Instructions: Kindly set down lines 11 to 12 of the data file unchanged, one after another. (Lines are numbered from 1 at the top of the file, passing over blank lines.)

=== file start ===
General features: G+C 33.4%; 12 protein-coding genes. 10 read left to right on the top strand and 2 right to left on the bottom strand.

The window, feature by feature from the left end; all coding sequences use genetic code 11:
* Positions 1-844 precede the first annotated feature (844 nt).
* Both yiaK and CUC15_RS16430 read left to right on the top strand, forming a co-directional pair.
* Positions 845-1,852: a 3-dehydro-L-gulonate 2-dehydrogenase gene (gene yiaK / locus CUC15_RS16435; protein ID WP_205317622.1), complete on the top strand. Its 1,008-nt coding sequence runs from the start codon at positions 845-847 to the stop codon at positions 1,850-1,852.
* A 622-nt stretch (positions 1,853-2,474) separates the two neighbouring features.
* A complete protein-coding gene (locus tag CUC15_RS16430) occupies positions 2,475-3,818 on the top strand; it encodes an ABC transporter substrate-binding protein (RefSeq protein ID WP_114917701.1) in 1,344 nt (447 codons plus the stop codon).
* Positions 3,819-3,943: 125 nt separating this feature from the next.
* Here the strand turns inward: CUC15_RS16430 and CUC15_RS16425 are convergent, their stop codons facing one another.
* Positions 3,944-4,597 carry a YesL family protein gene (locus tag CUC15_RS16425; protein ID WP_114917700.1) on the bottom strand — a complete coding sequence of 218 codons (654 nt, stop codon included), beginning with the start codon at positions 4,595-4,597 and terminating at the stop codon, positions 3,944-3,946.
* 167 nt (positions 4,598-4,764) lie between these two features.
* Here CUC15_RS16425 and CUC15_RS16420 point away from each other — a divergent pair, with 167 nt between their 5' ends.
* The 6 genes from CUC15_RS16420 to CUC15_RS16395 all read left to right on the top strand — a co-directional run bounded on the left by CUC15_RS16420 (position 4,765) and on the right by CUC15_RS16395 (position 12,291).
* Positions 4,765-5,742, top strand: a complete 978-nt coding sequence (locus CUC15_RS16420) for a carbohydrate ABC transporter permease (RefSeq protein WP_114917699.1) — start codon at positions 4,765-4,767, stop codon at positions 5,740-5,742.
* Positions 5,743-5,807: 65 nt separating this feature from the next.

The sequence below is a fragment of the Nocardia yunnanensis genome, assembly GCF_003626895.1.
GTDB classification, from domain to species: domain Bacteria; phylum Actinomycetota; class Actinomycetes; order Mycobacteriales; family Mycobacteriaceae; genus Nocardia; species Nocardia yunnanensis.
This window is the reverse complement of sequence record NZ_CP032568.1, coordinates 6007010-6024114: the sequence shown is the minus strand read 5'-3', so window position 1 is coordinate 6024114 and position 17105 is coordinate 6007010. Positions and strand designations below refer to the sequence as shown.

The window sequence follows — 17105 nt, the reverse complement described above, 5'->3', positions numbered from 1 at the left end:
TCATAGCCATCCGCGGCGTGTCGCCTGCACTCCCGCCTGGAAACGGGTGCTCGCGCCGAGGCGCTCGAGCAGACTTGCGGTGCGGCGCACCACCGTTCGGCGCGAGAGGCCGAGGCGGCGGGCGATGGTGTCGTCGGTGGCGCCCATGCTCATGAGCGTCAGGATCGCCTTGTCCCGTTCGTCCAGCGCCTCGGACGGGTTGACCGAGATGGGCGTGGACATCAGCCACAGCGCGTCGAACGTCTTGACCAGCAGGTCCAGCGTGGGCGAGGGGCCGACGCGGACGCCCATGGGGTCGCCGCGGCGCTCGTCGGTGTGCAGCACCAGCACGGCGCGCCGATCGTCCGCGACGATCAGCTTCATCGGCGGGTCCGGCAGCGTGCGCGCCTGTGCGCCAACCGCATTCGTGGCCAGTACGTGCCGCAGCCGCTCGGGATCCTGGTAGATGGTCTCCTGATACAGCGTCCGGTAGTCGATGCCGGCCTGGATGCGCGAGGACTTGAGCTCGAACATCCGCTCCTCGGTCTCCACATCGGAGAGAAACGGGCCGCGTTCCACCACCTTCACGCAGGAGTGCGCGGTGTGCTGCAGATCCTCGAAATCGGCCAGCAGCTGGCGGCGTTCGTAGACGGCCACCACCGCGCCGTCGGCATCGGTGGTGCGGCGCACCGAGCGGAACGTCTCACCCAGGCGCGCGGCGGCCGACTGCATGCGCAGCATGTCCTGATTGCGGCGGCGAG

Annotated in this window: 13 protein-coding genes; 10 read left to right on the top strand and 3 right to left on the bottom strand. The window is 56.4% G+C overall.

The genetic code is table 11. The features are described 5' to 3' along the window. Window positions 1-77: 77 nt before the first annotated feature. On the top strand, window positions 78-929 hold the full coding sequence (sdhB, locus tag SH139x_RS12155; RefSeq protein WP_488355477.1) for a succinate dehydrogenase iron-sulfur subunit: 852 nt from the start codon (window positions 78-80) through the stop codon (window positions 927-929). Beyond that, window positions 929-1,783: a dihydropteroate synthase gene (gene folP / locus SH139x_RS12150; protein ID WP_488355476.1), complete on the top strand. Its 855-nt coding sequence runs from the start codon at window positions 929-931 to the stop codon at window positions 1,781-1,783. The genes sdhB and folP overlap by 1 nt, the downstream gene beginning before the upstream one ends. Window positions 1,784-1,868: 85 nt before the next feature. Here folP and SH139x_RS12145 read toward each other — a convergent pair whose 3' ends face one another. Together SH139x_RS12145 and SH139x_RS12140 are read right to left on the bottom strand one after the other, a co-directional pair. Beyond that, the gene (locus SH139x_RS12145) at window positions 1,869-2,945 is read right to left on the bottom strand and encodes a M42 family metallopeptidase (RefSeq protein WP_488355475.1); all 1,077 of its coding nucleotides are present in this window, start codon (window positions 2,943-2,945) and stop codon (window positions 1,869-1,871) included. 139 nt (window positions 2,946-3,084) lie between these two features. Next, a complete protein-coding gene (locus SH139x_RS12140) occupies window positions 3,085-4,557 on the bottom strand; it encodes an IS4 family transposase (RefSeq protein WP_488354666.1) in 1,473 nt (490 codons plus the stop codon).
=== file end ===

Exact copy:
* 167 nt (positions 4,598-4,764) lie between these two features.
* Here CUC15_RS16425 and CUC15_RS16420 point away from each other — a divergent pair, with 167 nt between their 5' ends.